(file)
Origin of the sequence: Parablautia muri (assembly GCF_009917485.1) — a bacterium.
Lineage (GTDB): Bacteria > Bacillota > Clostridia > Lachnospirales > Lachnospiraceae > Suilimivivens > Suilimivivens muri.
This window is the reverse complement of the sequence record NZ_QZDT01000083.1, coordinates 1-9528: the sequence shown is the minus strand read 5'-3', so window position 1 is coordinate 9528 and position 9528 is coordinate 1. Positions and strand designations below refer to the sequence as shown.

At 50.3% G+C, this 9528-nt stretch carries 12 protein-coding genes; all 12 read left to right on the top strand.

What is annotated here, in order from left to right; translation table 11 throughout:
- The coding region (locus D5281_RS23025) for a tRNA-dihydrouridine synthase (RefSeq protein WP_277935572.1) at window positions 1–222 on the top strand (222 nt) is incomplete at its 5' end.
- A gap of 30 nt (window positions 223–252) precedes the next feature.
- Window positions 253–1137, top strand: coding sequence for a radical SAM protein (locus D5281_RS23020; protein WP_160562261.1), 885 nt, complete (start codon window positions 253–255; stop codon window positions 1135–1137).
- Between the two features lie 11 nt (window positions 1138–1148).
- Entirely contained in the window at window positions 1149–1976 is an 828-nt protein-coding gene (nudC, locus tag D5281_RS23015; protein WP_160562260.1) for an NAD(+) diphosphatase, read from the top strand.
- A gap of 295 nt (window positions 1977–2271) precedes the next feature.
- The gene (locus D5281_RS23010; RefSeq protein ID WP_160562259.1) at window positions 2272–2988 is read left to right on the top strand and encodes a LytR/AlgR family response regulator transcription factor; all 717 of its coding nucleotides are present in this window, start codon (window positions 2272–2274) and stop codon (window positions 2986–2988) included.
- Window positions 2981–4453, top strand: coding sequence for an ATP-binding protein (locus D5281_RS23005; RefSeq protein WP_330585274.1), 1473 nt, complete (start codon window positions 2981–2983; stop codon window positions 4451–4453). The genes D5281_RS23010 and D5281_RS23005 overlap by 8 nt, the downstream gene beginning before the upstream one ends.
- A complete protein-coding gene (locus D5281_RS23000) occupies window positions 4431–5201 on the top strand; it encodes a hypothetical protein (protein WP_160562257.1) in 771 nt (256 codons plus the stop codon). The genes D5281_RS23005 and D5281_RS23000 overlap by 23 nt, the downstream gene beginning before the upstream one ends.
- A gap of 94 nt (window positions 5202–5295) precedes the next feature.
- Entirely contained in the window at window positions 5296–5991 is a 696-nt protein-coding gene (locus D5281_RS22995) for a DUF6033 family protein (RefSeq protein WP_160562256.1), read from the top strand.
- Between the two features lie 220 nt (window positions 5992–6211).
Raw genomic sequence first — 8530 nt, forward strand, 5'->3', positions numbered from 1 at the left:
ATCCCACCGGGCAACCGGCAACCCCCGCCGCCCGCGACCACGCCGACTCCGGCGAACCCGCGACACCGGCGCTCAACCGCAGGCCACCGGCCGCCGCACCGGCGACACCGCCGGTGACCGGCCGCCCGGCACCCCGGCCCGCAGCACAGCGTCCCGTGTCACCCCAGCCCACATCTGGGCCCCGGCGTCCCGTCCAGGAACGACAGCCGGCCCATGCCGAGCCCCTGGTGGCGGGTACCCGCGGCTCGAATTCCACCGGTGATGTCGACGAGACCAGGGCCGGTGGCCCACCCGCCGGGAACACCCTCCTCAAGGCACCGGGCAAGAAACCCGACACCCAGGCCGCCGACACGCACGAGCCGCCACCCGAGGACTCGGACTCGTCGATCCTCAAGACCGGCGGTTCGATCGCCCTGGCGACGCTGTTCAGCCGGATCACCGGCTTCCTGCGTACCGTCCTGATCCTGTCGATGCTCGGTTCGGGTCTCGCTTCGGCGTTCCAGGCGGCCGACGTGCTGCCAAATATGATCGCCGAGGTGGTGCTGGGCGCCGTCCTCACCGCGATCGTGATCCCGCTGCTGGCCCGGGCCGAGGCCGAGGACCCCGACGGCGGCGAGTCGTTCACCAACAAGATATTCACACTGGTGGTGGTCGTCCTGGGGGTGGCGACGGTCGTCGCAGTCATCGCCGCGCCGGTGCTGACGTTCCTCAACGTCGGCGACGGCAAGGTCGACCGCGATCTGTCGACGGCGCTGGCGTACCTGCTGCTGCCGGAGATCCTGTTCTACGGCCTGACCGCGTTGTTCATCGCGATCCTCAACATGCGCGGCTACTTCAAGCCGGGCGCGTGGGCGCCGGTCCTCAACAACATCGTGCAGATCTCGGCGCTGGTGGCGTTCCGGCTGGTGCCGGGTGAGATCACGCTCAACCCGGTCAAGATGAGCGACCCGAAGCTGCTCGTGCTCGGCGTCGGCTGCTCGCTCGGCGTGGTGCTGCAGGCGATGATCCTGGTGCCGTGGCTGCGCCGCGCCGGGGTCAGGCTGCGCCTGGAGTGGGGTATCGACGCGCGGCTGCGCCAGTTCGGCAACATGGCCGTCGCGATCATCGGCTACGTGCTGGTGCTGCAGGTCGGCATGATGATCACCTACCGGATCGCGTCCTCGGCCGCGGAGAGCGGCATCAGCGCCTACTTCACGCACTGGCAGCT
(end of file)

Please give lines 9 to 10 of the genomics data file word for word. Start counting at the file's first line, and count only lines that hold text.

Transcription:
- Between the two features lie 11 nt (window positions 1138–1148).
- Entirely contained in the window at window positions 1149–1976 is an 828-nt protein-coding gene (nudC, locus tag D5281_RS23015; protein WP_160562260.1) for an NAD(+) diphosphatase, read from the top strand.